Source: Mashable (21 Oct 2010)
The fashion industry has deep roots in traditional business practices and has been late to adopt new technology. Nearly every aspect of the industry relies on people rather than machines — everything from hand-sketched designs to the buying process, where an individual buyer’s personal tastes can dictate an entire department store’s orders.
In the past few years, we’ve been seeing all aspects of the industry suddenly affected by new technology, increasing efficiency and providing much needed data analysis and tracking components. Instead of relying on people to analyze, project and improve, fashion brands now have the digital technologies to meet these needs in a much faster way.
1. Buying Process: Crowdsourcing Styles, Better Projections
Until recently, fashion retailers relied on the expertise of merchants and buyers to use their best judgment to identify which designs have the most commercial potential. Historical sales data never resulted in consistently better merchandising decisions, because it doesn’t add much value in making forecasts for trend-driven product categories. In fashion, what merchants and buyers require is information or data about what’s going to happen, not what already happened.
These days, companies like StyleHop are allowing fashion merchants and buyers to leverage crowdsourcing to get forward-looking, fast-turnaround, predictive analytics that dramatically improve their style picking capabilities. One collective intelligence company in the fashion space has conducted pilot research that shows, when done correctly, crowdsourcing can improve product selection by more than seven times. Leveraging collective intelligence helps retailers pick more productive inventory, leading to lower markdowns, higher profits and a better selection for fashion-hungry consumers.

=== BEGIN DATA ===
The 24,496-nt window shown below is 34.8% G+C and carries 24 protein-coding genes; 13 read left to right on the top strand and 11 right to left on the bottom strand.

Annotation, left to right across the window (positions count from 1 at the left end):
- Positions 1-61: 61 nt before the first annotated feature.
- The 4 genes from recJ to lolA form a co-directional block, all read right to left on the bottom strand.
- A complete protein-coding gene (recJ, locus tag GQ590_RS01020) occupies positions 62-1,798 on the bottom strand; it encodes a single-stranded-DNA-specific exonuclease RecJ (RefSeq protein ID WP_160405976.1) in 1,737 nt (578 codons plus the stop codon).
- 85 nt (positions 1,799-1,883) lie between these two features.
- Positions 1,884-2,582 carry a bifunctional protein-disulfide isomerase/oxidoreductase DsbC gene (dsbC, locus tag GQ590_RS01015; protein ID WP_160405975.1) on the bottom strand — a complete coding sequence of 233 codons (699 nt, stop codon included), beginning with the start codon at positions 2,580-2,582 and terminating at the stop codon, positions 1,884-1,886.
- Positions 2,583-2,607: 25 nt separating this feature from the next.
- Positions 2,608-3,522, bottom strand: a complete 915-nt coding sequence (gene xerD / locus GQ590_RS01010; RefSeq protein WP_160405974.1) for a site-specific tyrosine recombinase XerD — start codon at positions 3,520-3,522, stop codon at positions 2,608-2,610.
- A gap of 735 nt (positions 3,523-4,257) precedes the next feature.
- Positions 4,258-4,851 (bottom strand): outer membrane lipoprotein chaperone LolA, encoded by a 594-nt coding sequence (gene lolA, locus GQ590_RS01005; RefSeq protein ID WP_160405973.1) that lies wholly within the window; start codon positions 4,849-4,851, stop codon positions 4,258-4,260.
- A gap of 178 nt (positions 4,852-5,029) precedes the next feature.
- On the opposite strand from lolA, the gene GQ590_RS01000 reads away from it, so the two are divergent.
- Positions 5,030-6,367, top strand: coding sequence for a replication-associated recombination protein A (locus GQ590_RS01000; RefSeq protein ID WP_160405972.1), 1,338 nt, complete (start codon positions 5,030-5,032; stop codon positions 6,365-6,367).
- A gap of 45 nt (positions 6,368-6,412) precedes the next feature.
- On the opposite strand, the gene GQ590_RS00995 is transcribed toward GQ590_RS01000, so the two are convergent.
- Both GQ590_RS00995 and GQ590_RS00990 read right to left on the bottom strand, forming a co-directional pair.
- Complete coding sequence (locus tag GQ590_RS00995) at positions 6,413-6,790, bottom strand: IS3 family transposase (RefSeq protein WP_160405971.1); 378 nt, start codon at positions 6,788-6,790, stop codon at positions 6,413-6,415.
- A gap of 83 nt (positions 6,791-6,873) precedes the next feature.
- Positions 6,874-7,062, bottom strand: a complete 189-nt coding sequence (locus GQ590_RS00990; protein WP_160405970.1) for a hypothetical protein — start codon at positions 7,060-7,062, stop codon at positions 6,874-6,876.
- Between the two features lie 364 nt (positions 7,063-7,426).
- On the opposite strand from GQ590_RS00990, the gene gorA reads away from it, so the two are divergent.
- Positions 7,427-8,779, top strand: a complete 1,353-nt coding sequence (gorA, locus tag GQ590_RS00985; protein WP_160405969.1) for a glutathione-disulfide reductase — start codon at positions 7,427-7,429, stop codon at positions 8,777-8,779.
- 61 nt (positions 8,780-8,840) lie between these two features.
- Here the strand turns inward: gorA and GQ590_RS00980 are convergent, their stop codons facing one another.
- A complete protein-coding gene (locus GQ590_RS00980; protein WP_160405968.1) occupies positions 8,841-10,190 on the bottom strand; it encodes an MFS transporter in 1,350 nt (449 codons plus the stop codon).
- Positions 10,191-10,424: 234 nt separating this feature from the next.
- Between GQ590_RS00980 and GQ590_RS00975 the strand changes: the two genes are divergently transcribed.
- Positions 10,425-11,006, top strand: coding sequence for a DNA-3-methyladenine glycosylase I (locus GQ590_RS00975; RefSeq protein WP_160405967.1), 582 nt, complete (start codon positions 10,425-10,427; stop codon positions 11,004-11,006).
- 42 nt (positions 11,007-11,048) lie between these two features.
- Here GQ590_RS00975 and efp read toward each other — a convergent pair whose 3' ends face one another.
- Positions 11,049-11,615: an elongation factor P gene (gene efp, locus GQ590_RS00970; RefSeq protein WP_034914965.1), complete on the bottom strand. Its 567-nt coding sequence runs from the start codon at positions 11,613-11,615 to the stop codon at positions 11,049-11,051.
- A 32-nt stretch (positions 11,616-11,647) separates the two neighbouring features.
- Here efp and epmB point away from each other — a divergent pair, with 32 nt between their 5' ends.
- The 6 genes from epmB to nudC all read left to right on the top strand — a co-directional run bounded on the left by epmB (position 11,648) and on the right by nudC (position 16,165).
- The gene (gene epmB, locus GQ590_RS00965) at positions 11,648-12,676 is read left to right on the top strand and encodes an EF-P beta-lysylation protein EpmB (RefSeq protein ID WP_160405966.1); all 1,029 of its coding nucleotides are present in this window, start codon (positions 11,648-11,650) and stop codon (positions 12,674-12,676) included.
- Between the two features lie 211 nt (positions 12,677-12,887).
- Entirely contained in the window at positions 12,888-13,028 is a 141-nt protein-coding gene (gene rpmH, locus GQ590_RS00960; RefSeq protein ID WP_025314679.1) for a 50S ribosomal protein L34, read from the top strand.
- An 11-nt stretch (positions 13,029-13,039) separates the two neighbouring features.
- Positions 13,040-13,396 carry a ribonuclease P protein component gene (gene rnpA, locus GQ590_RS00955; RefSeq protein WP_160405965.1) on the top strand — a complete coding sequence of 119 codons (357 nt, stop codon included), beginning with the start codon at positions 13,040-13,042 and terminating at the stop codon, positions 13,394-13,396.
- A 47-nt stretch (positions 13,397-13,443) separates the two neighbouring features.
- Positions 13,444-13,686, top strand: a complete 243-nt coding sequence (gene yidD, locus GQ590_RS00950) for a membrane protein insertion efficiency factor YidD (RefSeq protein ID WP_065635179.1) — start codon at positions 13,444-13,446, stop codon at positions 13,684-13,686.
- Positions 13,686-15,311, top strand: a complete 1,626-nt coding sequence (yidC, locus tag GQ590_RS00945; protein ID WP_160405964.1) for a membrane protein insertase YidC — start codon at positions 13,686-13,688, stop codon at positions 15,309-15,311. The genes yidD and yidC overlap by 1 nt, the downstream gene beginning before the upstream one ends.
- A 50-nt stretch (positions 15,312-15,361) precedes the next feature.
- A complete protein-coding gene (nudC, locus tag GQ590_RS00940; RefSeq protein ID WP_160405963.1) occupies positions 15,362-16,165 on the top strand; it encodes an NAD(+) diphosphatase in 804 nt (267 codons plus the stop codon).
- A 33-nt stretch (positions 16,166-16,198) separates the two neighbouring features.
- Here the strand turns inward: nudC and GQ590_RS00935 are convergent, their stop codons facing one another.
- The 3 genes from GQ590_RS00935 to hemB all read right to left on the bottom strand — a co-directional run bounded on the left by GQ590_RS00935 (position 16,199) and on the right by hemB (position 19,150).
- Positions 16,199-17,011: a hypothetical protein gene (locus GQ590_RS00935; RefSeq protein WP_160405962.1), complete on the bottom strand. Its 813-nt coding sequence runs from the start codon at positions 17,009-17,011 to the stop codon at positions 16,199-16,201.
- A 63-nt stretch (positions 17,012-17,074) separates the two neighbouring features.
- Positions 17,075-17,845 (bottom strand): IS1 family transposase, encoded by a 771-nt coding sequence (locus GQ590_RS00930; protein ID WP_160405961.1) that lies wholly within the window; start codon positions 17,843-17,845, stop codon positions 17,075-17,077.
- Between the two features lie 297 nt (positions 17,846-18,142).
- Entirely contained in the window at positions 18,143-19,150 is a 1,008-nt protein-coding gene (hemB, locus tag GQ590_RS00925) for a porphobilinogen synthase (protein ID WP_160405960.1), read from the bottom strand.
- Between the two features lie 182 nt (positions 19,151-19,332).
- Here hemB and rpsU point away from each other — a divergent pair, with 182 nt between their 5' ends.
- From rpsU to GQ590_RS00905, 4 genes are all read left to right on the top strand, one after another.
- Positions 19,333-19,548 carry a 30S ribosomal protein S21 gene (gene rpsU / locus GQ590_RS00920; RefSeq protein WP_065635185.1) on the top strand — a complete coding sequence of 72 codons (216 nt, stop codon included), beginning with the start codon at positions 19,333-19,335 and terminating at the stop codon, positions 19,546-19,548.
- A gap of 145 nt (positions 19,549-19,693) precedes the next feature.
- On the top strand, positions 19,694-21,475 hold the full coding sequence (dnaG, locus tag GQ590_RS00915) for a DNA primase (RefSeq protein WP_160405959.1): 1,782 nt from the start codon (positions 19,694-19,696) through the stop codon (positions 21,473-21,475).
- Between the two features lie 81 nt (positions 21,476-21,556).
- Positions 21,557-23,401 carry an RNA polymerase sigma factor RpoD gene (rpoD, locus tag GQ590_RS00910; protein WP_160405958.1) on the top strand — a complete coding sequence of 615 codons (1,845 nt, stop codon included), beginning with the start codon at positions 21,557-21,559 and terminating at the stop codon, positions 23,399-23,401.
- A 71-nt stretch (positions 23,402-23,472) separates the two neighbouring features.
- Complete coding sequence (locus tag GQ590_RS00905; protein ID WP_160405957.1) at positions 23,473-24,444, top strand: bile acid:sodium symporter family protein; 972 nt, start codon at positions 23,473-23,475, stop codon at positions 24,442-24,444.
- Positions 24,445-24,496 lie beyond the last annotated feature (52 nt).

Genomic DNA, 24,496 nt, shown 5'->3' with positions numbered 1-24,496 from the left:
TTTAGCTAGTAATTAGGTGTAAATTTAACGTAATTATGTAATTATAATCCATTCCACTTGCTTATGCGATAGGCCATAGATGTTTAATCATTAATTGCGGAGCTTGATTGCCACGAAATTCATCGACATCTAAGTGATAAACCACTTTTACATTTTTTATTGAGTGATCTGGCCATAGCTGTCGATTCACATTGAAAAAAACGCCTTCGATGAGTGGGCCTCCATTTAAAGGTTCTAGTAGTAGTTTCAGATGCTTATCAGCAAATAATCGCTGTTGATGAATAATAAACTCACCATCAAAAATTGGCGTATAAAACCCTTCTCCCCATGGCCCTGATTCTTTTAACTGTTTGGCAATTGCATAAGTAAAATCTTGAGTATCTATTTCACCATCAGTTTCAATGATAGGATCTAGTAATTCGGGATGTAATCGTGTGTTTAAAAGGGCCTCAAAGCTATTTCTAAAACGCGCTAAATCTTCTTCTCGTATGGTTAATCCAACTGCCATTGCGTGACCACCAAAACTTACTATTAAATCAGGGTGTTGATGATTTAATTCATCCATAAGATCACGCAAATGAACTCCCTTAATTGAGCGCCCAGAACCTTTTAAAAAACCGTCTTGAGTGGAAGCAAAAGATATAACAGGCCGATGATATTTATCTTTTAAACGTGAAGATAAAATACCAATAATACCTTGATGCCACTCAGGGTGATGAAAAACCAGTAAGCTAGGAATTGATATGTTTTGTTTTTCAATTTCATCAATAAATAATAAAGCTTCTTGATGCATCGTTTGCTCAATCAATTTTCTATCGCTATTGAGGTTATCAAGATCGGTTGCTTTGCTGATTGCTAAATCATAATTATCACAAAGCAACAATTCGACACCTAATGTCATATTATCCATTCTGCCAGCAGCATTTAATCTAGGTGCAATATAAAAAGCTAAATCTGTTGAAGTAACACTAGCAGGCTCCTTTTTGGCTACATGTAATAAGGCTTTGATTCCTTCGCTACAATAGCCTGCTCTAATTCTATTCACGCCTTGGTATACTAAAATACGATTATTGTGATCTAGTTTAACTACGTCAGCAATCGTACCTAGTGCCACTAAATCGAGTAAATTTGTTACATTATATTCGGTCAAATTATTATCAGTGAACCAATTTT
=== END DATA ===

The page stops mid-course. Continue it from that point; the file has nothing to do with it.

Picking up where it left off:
2. Online Shopping: Smarter Tools Mean Fewer Returns
One of the major challenges that most online retailers face is the high percentage of returns; things don’t fit right, the quality of the material is off, or the customer just doesn’t like it. But there are a few companies in the space who are trying to solve the issue by providing more accurate measurement tools and personalized user profiles.
3. Online Shopping: Customization Yields Better Sales
When it comes to the actual shopping experience, customization and personalization seem to be the one area where fashion retailers are lagging. But companies like Amadesa are providing a set of solutions targeted at increasing ROI, or simply saving the number of clicks until purchase. From shopping cart optimization to relevant product recommendations and end-to-end testing, Amadesa is helping online retailers convert online window shoppers into actual paying customers. New technologies such as A/B and Multivariate Testing, which didn’t exist in retail stores, let customers’ online actions determine what works best. Now retailers can test images, promotional copy, offers, and a myriad of other elements to improve ROI.
4. In-store Shopping: Collecting Data to Maximize Purchases
Until now, stores had very little data about shoppers and their experiences, unless a transaction had been made. With the increasing popularity of location-based mobile technologies, retailers are able to track their customers, virtually communicate with them, and of course offer promotions. The two main players in this space offer different approaches. …
Another company competing for the personalized offers offline is ShopKick. Instead of supplying the customer with a special device, it relies on their existing mobile phones. In this case, the main implementation is done on the retailer’s side — ShopKick installs devices in-store, similar to Wi-Fi access points, and the device sends inaudible audio signals, which interact with a phone’s microphone. The offers get sent to the phone, which include the ability to earn points, Facebook currency, song downloads, and instant gift cards that can be redeemed in-store.